Sometimes, you may be able to reduce a fever in a baby more than three months old with home remedies. But, in newborn babies, a fever may require instant medical care. If your baby wakes up in the middle of the night crying and feeling flushed, you’ll need to check their body temperature with a suitable digital thermometer if they have a fever. There are several reasons why your little one might develop a fever.
Though fevers themselves aren’t dangerous, many times, the underlying cause can be. Young kids are more likely than older kids to have the cause for their fever, which requires on-the-spot treatment. Newborns aged 3 months and younger should be seen by a doctor immediately after a fever.
If you didn’t notice any other alarming symptoms, there may be a chance of low-grade fevers in infants of three months or below. But those who have high or persistent fever ought to see a physician immediately.
In this article, let’s explore some of the best ways to treat a baby with a fever at home.
Identify the fever in Baby First –
The average temperature among babies is roughly 98.60 F (370 c). The temperature can change a bit from dusk to dawn. Usually, your body temperature is more significant in the afternoon and lower in the evening when you wake up.
When a fever strikes a younger baby of more than three months, they should see a doctor right away so they can be treated rightly, if needed.
When taken readings, remember that 100.40 F or higher; when given in other ways, it is 990 F or higher.
Tips to reduce a fever in baby –
A slightly higher temperature in an infant older than three months may not require a doctor's visit. But you may be able to treat the fever at home in the following ways. So, let’s check these out here –
Acetaminophen: If your baby is more than three months old, you can offer them a safe amount of children’s acetaminophen (Tylenol). Doses are usually based on body weight, so consider the doctor’s recommendation first. If the baby is not uncomfortable or fussy from their fever, then you may not need to give them any medication. For higher fevers or other symptoms that are making the child uncomfortable, then medications can help them to feel better.
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Adjust their clothing:
Dress your baby in lightweight clothing and use just a sheet or light blanket to keep them cool and comfortable. Overdressing the baby may interfere with their body’s natural methods of cooling down.
Turn down the temperature: Make sure you keep your home, especially the baby’s room, cool. This can help prevent them from overheating.
Give them a lukewarm bath: Try sponging your baby down with lukewarm water (water should make them feel warm, but not extremely hot; touch it on your inner arm first). Maintain constant supervision during bathing to ensure water safety. Avoid using cold water, as it can lead to shivering, which may increase their temperature. Dry your baby off properly following the bath, and dress them in lightweight clothing.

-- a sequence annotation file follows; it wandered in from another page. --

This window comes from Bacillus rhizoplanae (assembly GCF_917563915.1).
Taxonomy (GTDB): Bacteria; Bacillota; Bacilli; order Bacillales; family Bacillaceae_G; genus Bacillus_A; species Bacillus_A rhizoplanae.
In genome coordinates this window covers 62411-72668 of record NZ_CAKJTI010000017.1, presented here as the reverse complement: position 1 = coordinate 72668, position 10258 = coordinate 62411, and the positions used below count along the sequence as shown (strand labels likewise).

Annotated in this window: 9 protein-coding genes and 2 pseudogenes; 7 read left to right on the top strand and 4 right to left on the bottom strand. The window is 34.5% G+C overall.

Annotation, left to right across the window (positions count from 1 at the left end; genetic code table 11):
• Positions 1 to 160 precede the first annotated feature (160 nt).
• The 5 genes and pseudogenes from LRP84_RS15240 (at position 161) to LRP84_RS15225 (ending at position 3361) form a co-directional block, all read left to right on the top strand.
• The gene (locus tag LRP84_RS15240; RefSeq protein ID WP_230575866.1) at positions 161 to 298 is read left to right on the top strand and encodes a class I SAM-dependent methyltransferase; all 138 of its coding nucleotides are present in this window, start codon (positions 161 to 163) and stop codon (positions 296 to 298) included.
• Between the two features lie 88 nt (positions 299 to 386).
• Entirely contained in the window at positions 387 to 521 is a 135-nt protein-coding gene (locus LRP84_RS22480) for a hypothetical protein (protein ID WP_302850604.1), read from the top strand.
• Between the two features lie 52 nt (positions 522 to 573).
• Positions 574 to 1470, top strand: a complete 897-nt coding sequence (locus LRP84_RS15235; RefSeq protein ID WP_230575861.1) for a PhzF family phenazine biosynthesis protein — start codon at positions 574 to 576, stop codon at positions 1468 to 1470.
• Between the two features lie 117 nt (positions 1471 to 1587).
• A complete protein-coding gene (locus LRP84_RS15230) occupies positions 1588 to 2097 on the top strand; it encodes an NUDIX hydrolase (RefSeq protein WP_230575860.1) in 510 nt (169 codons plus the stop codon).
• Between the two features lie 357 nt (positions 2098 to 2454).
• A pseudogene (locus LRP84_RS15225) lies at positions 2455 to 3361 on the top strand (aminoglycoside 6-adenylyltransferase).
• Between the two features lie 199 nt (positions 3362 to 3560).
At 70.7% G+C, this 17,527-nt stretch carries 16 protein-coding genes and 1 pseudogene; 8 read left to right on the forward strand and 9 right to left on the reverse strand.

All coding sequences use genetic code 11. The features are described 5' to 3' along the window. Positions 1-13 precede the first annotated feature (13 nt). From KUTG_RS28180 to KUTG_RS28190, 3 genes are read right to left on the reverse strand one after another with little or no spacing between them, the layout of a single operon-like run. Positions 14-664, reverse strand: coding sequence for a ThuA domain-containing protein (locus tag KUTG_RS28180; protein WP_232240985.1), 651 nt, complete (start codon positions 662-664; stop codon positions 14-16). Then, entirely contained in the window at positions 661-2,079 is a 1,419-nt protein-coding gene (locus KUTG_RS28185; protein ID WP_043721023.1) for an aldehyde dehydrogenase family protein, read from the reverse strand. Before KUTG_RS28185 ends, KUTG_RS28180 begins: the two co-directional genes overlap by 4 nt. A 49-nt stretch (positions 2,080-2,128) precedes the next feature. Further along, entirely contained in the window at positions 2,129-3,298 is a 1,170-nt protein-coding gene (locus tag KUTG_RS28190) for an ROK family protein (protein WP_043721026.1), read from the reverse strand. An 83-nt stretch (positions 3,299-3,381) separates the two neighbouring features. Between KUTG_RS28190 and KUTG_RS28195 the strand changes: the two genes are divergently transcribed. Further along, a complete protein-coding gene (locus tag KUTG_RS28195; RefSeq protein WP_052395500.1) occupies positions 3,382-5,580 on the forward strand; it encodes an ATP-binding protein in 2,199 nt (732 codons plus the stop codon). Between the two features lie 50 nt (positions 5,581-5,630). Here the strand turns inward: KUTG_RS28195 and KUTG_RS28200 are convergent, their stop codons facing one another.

Alcohol baths or wipes to lower fevers are not recommended by doctors and can be harmful as well.
Offer fluids: Dehydrate your baby, if possible, for a complication of fever. Offer them regular fluids and make sure your baby has tears when crying, a moist mouth and regular wet diapers.
Call the doctor to discuss ways to keep your child hydrated if this is a concern.
What are some things to avoid?
There are many different things that you should avoid if your baby has a fever:
- Avoid delaying medical attention for a newborn with any fever or an infant with persistent fever or who looks pretty ill.
- Do not administer medications to your infant without checking their body temperature and consulting the doctor.
- Do not overdress your child.
- Avoid using ice or rubbing alcohol to lower their temperature.
Why do babies get fevers?
Fevers are usually a symptom of a more significant medical condition. There might be a chance that your baby may develop a fever for any of the following reasons –
- a viral infection
- a bacterial infection
- certain vaccination
- another medical condition
Some common causes of fevers in kids also include respiratory illnesses like colds or ear infections.
Does teething cause fevers?
Teething doesn’t cause a fever, but it may be that your teething baby has another underlying condition that causes the fever.
Conclusion –Treating your baby with the right Health care product is the most essential thing that you must consider. Fever in Infants will vary based on the age of the child and symptoms surrounding the fever. A doctor must see newborn babies if they develop a fever, while other infants may be treated at home if they develop a mild fever.
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